Venture capital funding in European start-ups falls by a third
Technology executives in London worry if Brexit will jeopardise UK capital’s future
A March for Europe demonstration against Brexit in London on Sunday. The British capital is home to more than four in 10 of Europe’s start-ups valued at over $1 billion. Photograph: Neil Hall/Reuters
Venture capital investment in European start-ups dropped by more than a third in the second quarter, contributing to anxiety about the continent’s technology sector – which is expected to be buffeted by Britain’s exit from the EU.
In Europe, funding from venture capitalists fell from $4.3 billion in the second quarter of 2015 to $2.8 billion in the three months that ended last week, according to preliminary data provided by research firm Pitchbook.
The fall in VC funding comes as technology executives in London worry whether the Brexit vote will jeopardise the UK capital’s future as a start-up hub for the continent. London is home to more than four in 10 of Europe’s start-ups valued at $1 billion or more.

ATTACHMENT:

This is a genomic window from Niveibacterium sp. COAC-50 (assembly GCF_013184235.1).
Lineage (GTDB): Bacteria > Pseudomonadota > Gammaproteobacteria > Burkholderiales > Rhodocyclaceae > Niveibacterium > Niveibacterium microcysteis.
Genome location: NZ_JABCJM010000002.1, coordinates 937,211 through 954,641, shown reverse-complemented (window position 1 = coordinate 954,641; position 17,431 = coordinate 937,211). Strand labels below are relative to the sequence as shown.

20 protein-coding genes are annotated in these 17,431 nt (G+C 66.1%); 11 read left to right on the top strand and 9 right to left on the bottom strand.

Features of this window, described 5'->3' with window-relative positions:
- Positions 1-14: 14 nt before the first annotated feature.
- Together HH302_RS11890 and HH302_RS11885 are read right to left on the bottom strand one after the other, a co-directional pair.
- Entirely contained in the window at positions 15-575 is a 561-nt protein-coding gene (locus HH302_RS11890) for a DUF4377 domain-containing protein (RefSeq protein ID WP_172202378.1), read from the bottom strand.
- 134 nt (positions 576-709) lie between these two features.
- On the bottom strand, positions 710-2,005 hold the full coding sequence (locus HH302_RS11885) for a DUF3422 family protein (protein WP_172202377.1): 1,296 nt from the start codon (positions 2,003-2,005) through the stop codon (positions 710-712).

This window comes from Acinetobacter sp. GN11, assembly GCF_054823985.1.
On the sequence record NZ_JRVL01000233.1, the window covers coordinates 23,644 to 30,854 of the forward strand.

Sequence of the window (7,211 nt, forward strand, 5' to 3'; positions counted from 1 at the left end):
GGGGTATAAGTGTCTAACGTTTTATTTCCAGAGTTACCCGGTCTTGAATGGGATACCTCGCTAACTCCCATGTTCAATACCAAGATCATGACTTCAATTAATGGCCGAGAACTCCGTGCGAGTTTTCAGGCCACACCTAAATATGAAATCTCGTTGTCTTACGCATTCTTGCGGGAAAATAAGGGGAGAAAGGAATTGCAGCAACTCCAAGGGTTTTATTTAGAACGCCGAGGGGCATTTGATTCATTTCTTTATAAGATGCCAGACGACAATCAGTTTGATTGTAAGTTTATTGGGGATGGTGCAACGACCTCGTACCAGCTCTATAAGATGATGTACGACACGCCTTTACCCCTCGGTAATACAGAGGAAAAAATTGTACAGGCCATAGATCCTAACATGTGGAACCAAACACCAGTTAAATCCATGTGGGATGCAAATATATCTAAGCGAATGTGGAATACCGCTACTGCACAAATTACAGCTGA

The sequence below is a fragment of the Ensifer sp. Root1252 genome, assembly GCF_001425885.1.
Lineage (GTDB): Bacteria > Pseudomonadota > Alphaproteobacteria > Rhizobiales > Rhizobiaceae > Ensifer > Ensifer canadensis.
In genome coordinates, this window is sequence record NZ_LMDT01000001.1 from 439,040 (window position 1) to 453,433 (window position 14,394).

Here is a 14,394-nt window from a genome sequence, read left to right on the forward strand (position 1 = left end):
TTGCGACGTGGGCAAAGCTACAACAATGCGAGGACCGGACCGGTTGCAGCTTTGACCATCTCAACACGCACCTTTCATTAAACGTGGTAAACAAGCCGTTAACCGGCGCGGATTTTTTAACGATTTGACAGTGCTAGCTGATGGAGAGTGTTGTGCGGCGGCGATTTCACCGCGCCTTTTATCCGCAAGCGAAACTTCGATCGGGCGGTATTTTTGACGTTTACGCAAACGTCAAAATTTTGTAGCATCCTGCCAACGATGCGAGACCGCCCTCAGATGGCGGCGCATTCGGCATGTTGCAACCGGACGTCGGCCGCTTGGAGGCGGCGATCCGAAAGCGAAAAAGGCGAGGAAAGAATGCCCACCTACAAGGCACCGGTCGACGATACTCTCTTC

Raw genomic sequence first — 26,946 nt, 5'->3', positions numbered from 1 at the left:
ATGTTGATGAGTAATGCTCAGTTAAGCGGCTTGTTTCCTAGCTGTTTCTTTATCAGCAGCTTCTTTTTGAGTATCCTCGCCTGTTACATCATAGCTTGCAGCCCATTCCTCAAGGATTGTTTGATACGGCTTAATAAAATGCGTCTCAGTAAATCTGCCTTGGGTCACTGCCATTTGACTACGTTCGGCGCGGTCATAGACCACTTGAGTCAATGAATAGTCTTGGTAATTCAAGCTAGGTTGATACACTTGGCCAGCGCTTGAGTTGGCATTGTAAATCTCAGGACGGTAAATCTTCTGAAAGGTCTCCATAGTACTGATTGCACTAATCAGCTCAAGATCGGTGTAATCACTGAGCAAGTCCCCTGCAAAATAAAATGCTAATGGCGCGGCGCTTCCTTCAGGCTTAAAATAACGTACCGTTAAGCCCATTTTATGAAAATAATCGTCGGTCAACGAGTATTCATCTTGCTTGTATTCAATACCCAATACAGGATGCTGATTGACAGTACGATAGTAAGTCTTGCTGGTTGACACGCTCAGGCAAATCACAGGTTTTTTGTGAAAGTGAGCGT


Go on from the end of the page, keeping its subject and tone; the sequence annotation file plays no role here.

Q2 non-hitBalderton Capital
In the longer term, he said, the European technology industry will be robust. But start-ups may leave London, especially if the UK blocks immigration from the EU.
Brexit will have “some impact,” he said. “There are big questions about access to capital . . . the uncertain political climate. And there’s the talent question when it is all eventually figured out if there are more severe limitations on movement.”
Globally, fears that start- up funding could dry up as the technology boom stalls appeared unwarranted, as VCs invested $40 billion during the quarter, up 20 per cent on the same quarter last year.
However, the total is skewed by large rounds for companies avoiding the public markets. These include Uber’s $3.5 billion investment from Saudi Arabia’s sovereign wealth fund, as well as its Chinese rival Didi Chuxing’s $4.5 billion from investors including Apple.
The number of companies receiving VC investments fell 47 per cent across all regions, as venture firms concentrated their bets, giving on average more money to each company they fund.
Fergal Mullen, co-founder and partner of Highland Capital Europe, a VC firm with offices in London and Geneva, said many US venture capital firms pulled out of doing larger VC deals in Europe after worries about the market in Silicon Valley late last year.
“It is definitely less hot than it was this time last year,” he said. “But it is not full-on cool.”
Venture capital invested in European companies at later stage rounds fell from $2.8 billion in the second quarter of 2015 to $1.2 billion in the quarter just ended.
– Copyright The Financial Times Limited 2016